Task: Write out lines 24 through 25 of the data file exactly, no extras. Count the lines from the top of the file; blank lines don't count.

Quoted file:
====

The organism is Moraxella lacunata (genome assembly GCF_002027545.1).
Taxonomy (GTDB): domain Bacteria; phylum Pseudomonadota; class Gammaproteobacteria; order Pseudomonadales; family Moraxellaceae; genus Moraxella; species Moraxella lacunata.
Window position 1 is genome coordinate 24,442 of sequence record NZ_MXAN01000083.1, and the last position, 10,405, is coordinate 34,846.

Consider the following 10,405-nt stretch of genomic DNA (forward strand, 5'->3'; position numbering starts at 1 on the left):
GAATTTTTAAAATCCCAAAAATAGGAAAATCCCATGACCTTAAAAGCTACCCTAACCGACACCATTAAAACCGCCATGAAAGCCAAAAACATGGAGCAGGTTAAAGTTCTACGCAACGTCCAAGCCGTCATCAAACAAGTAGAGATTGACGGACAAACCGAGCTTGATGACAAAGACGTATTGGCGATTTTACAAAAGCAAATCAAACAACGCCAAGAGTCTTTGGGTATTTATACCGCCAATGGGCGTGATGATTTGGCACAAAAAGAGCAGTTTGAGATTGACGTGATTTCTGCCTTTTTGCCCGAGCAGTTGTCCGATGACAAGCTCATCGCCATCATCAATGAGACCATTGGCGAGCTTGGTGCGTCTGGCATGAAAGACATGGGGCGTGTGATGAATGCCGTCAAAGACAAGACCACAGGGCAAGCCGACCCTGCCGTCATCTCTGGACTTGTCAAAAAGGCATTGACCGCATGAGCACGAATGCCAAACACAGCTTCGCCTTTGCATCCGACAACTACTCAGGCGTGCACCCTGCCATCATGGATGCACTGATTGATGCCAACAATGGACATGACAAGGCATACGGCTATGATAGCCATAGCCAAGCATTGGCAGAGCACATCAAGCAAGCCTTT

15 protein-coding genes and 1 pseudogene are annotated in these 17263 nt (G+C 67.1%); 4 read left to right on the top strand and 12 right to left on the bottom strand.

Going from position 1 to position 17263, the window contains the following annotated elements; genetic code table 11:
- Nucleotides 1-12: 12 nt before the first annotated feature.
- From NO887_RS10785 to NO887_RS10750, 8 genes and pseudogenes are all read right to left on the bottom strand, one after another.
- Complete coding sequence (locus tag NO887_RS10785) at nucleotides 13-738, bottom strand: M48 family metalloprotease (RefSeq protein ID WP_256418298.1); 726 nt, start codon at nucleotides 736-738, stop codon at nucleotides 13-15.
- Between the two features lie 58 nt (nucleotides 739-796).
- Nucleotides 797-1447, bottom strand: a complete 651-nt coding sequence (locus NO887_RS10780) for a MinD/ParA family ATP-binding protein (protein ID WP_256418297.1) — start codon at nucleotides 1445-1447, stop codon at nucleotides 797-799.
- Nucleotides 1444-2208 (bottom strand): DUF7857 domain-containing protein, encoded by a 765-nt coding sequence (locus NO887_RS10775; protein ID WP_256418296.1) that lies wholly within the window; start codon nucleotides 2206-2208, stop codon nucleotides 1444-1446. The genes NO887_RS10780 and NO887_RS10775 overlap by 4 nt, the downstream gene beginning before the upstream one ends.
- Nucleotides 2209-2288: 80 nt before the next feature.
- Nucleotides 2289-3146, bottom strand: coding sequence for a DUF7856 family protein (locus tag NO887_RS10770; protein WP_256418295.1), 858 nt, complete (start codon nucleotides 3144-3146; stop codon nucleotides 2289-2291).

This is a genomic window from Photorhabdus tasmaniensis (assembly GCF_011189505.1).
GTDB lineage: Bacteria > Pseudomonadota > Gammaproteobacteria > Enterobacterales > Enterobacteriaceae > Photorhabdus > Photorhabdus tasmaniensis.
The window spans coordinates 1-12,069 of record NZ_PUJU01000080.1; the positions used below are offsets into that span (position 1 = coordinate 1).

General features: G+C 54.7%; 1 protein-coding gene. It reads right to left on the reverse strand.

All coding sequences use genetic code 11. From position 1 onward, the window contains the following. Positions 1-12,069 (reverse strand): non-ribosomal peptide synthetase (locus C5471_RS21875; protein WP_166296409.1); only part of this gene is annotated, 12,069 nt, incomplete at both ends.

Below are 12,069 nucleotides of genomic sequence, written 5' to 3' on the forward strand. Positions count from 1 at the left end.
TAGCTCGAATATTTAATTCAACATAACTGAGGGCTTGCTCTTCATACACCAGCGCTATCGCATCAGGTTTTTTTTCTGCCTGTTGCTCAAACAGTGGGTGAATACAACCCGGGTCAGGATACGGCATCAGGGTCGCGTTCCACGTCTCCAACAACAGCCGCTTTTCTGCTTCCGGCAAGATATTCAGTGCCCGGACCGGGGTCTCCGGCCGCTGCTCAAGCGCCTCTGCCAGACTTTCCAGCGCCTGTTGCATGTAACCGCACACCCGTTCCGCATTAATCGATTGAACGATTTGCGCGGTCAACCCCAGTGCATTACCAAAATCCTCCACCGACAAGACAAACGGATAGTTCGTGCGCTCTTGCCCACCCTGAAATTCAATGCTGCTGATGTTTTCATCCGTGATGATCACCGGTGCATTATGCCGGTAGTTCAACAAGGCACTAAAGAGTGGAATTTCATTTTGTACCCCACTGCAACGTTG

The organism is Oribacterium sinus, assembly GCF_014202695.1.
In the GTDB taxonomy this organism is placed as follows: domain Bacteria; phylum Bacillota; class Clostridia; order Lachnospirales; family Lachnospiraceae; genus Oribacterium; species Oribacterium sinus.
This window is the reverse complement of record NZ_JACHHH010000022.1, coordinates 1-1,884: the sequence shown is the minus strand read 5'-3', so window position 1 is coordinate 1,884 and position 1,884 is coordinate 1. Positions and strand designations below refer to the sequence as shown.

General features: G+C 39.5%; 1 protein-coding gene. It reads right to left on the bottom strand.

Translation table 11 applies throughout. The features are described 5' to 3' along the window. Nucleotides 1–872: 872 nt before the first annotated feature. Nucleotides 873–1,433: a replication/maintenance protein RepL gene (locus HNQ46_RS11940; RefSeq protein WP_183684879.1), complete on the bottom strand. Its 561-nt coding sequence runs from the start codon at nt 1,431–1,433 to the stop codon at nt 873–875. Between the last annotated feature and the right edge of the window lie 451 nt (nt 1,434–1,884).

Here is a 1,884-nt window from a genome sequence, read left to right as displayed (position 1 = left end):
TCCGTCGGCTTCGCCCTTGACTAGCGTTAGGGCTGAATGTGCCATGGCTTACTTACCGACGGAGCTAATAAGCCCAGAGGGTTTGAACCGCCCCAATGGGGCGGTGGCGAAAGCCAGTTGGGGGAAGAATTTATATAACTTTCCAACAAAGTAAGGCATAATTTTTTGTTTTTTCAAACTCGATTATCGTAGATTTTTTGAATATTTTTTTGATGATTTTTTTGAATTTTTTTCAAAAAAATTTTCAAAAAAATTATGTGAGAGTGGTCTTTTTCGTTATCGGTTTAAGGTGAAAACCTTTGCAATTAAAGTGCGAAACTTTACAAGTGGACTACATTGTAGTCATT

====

In the GTDB taxonomy this organism is placed as follows: domain Bacteria; phylum Bacillota; class Clostridia; order Lachnospirales; family Lachnospiraceae; genus Oribacterium; species Oribacterium sinus.
This window is the reverse complement of record NZ_JACHHH010000022.1, coordinates 1-1,884: the sequence shown is the minus strand read 5'-3', so window position 1 is coordinate 1,884 and position 1,884 is coordinate 1. Positions and strand designations below refer to the sequence as shown.